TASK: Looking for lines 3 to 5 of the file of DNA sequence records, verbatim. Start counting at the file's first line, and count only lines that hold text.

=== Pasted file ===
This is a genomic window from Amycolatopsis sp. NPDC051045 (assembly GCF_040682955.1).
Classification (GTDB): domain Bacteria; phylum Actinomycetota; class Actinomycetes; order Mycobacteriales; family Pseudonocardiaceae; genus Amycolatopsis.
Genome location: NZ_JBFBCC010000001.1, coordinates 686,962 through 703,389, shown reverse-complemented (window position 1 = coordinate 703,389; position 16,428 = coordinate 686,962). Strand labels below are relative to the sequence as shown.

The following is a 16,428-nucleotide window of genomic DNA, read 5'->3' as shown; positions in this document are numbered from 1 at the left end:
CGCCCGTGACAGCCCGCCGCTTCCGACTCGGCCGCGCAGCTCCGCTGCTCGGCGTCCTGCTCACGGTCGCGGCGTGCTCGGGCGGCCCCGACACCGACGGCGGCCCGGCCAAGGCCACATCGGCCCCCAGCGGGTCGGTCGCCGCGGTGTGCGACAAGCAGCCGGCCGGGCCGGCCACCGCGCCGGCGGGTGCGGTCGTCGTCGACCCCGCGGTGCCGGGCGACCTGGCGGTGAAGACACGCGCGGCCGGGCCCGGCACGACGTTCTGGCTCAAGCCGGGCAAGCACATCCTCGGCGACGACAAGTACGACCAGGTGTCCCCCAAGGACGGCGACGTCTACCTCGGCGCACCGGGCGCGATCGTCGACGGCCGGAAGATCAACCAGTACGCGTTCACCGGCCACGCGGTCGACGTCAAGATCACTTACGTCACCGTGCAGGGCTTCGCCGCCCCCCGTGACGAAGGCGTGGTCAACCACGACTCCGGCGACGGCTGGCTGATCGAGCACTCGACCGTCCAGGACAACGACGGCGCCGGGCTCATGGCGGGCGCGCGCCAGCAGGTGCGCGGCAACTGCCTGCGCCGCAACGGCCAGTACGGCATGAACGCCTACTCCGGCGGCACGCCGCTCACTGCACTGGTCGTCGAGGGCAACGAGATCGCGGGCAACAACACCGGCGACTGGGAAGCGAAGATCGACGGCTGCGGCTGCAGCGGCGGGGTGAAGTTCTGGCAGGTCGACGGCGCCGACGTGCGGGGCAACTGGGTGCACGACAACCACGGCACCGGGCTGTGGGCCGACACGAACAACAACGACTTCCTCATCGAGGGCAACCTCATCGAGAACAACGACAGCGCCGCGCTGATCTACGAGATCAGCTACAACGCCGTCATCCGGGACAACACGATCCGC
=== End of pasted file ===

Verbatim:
Genome location: NZ_JBFBCC010000001.1, coordinates 686,962 through 703,389, shown reverse-complemented (window position 1 = coordinate 703,389; position 16,428 = coordinate 686,962). Strand labels below are relative to the sequence as shown.

The following is a 16,428-nucleotide window of genomic DNA, read 5'->3' as shown; positions in this document are numbered from 1 at the left end:
CGCCCGTGACAGCCCGCCGCTTCCGACTCGGCCGCGCAGCTCCGCTGCTCGGCGTCCTGCTCACGGTCGCGGCGTGCTCGGGCGGCCCCGACACCGACGGCGGCCCGGCCAAGGCCACATCGGCCCCCAGCGGGTCGGTCGCCGCGGTGTGCGACAAGCAGCCGGCCGGGCCGGCCACCGCGCCGGCGGGTGCGGTCGTCGTCGACCCCGCGGTGCCGGGCGACCTGGCGGTGAAGACACGCGCGGCCGGGCCCGGCACGACGTTCTGGCTCAAGCCGGGCAAGCACATCCTCGGCGACGACAAGTACGACCAGGTGTCCCCCAAGGACGGCGACGTCTACCTCGGCGCACCGGGCGCGATCGTCGACGGCCGGAAGATCAACCAGTACGCGTTCACCGGCCACGCGGTCGACGTCAAGATCACTTACGTCACCGTGCAGGGCTTCGCCGCCCCCCGTGACGAAGGCGTGGTCAACCACGACTCCGGCGACGGCTGGCTGATCGAGCACTCGACCGTCCAGGACAACGACGGCGCCGGGCTCATGGCGGGCGCGCGCCAGCAGGTGCGCGGCAACTGCCTGCGCCGCAACGGCCAGTACGGCATGAACGCCTACTCCGGCGGCACGCCGCTCACTGCACTGGTCGTCGAGGGCAACGAGATCGCGGGCAACAACACCGGCGACTGGGAAGCGAAGATCGACGGCTGCGGCTGCAGCGGCGGGGTGAAGTTCTGGCAGGTCGACGGCGCCGACGTGCGGGGCAACTGGGTGCACGACAACCACGGCACCGGGCTGTGGGCCGACACGAACAACAACGACTTCCTCATCGAGGGCAACCTCATCGAGAACAACGACAGCGCCGCGCTGATCTACGAGATCAGCTACAACGCCGTCATCCGGGACAACACGATCCGC